(Britton and Baxter 1999; Hussey and Smith 2010; Warin and Dempster 2007). These
findings stress the importance of studying the process of transition at an individual level,
and seeking to understand how personal histories are used to interpret university life.
Researching these issues suggests methodologies which centre on the student voice.
Whilst there is a proliferation of qualitative studies exploring students’ personal accounts
of transition (e.g. Britton and Baxter 1999; Brooks 2003, 2007; Warin and Dempster 2007;
Wilcox et al. 2005), a larger proportion of research has utilised quantitative survey designs
to study aspects including student preparedness and expectations, belonging and early
withdrawals (e.g. Brinkworth et al. 2009; Cook and Leckey 1999; Pittman and Richmond
2008; Rowley et al. 2008; Willcoxson 2010). These findings have helped to identify
patterns in student reports of transition, but it is more challenging to capture the complexity
of experience, and understand what these issues mean for individuals. Additionally, pro-
jects tend to be staff-driven, designed based on what staff regard as worthy of study.
McInnis (2001) argued for a change of direction in transition research, where students
themselves have more active involvement.
Consequently, this project adopted a different approach to studying transition, by
including students as collaborators with staff in the research. The co-authors of this paper
were undergraduate students at the time the study was conducted, working as student
researchers. The first author was the academic supervisor, providing guidance and over-
seeing the research process. The student researchers were actively involved in all stages of
the study including design, data collection, analysis and dissemination. Therefore, ‘we’ in
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this paper refers to the research team which represents a collective staff-student
The research is especially relevant at a point where UK higher education is undergoing
large-scale change. It reflects the emerging trend in university affairs towards student
involvement in the improvement of their experience, particularly in a competitive market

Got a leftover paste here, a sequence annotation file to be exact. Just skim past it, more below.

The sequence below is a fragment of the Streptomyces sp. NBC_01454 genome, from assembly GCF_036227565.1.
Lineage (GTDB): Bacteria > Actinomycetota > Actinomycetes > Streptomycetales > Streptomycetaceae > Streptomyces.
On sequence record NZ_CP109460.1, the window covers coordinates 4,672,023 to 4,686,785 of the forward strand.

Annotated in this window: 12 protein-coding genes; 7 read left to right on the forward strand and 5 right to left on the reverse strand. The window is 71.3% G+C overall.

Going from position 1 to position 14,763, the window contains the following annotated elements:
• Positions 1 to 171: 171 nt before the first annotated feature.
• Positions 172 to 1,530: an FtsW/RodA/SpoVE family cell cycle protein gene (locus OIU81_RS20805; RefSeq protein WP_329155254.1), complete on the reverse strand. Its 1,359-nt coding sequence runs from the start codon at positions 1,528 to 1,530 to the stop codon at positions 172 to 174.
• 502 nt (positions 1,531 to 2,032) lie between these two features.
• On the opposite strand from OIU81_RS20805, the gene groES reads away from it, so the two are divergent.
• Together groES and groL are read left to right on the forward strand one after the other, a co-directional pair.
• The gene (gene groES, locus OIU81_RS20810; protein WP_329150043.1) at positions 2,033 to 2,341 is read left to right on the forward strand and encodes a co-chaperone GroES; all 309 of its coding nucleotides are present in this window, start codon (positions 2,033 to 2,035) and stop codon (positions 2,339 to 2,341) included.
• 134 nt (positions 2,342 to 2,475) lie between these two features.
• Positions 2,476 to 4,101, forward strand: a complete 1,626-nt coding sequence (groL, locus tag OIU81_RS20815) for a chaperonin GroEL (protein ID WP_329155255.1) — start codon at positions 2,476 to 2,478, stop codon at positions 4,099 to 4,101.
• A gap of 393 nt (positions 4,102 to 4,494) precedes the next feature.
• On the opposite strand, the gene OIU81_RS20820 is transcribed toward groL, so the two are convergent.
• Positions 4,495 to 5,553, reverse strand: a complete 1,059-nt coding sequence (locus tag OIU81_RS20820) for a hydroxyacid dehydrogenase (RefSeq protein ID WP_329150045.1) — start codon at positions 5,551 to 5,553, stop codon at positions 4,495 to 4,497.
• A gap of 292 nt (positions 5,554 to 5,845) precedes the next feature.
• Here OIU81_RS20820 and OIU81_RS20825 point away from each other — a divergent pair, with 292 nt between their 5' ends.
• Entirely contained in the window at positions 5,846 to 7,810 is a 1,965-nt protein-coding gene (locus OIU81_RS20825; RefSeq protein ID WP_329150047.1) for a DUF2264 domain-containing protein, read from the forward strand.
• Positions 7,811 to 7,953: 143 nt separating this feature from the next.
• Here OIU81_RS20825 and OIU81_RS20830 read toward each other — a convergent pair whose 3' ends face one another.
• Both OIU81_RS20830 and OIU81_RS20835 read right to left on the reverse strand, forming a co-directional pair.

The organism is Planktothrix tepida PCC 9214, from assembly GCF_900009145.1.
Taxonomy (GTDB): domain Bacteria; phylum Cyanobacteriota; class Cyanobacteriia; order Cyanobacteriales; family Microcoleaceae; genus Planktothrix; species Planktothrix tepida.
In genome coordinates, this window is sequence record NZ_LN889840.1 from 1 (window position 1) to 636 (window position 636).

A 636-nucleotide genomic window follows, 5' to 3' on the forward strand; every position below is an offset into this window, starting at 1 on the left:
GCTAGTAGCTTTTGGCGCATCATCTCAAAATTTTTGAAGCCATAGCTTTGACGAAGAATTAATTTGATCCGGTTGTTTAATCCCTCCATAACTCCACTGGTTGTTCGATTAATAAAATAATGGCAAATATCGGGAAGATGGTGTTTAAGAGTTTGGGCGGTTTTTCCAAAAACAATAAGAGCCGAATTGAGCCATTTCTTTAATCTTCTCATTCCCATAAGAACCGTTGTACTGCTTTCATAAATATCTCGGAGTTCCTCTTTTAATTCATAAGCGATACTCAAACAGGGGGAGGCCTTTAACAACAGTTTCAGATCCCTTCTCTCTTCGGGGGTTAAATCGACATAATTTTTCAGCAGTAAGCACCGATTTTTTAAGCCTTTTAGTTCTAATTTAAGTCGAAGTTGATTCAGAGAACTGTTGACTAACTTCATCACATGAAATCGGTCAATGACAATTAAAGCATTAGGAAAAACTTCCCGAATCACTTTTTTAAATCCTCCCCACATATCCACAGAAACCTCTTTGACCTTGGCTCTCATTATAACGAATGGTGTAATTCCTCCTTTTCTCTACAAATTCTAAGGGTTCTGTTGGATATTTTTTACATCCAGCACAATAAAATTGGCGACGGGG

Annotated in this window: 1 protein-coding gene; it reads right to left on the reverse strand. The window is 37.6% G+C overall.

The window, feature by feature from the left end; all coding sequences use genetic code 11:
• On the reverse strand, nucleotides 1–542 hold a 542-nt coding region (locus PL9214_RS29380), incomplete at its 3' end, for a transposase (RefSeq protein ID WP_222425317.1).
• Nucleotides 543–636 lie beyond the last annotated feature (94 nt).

where students are paying higher fees and wanting more say in their education. Drivers
such as the annual National Student Survey (NSS), which publishes feedback from final
year students about their university experience, and large scale research projects on the
student experience conducted by the National Union of Students, demonstrate a shift
towards student-centred approaches. This makes the study very timely, and provides
potential implications for strategic institutional policy.
This exploratory research aimed to study how students talked about and reflected on
their experiences of transition to university. Both first and second year students were
included as participants in recognition of the importance of the first year, but also
acknowledging the prolonged process of transition. We were interested in personal
experiences, ensuring opportunities for students to explain their stories in their own words.
Therefore, this paper provides a unique insight into transition experiences through
accessing student voices in both the role of researcher, and participant.
Due to the study aiming to explore students’ personal experiences, qualitative methodol-
ogies were selected that would enable students’ voices to take centre stage. The construct
of ‘student voice’ has been a contested one, with debate around questions of definition,
participation, and empowerment (see Seale 2010). Our focus is on transition experiences
rather than exploring this debate in depth, but we strove towards a participatory approach
to researching the student voice. In particular, using semi-structured interviews and focus
groups facilitated in-depth understanding of students’ transition experiences by giving
participants freedom to express their experiences in their own words. Combining focus
groups and interviews in the same study was a form of mixed-method triangulation—
ensuring that a comprehensive approach was taken to researching the issue and giving
improved confidence in the validity of data (Yardley 2008). More crucially, this project
utilised student researchers with the view that they could provide a layer of depth to the
research due to their more equal status as peers, and therefore give students more
empowerment in the research process (Seale 2010).
Student researchers
Four undergraduate students (the co-authors of this paper) worked as researchers on the
study. They were all second or third year Psychology students at the time, seeking
opportunities to develop their research skills and experience. They were part of an insti-
tutional scheme called URB@N (Undergraduate Research Bursaries at Northampton)
which provides undergraduate students with a bursary to work as researchers on a project
supervised by a member of staff (Butcher & Maunder in press). URB@N projects are all
pedagogic in nature, and intended to inform learning and teaching practice. The scheme,
developed by The University of Northampton (UoN) in 2008, allows for staff and students
to work together in the pursuit of knowledge that will benefit the student experience.
Student researchers work collaboratively with staff, contribute to institutional
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development, and develop new skills; and staff benefit from student input into projects,
unprecedented access into the student body, and useful additional resource to undertake
scholarly research. The philosophy of the scheme reflects growing interest in innovative
forms of staff-student partnerships as a means for facilitating educational change (Little
2011). This interest is reflected in published work which has seen students involved as co-
creators of pedagogical planning (e.g. Bovill et al. 2011); strategy development (e.g.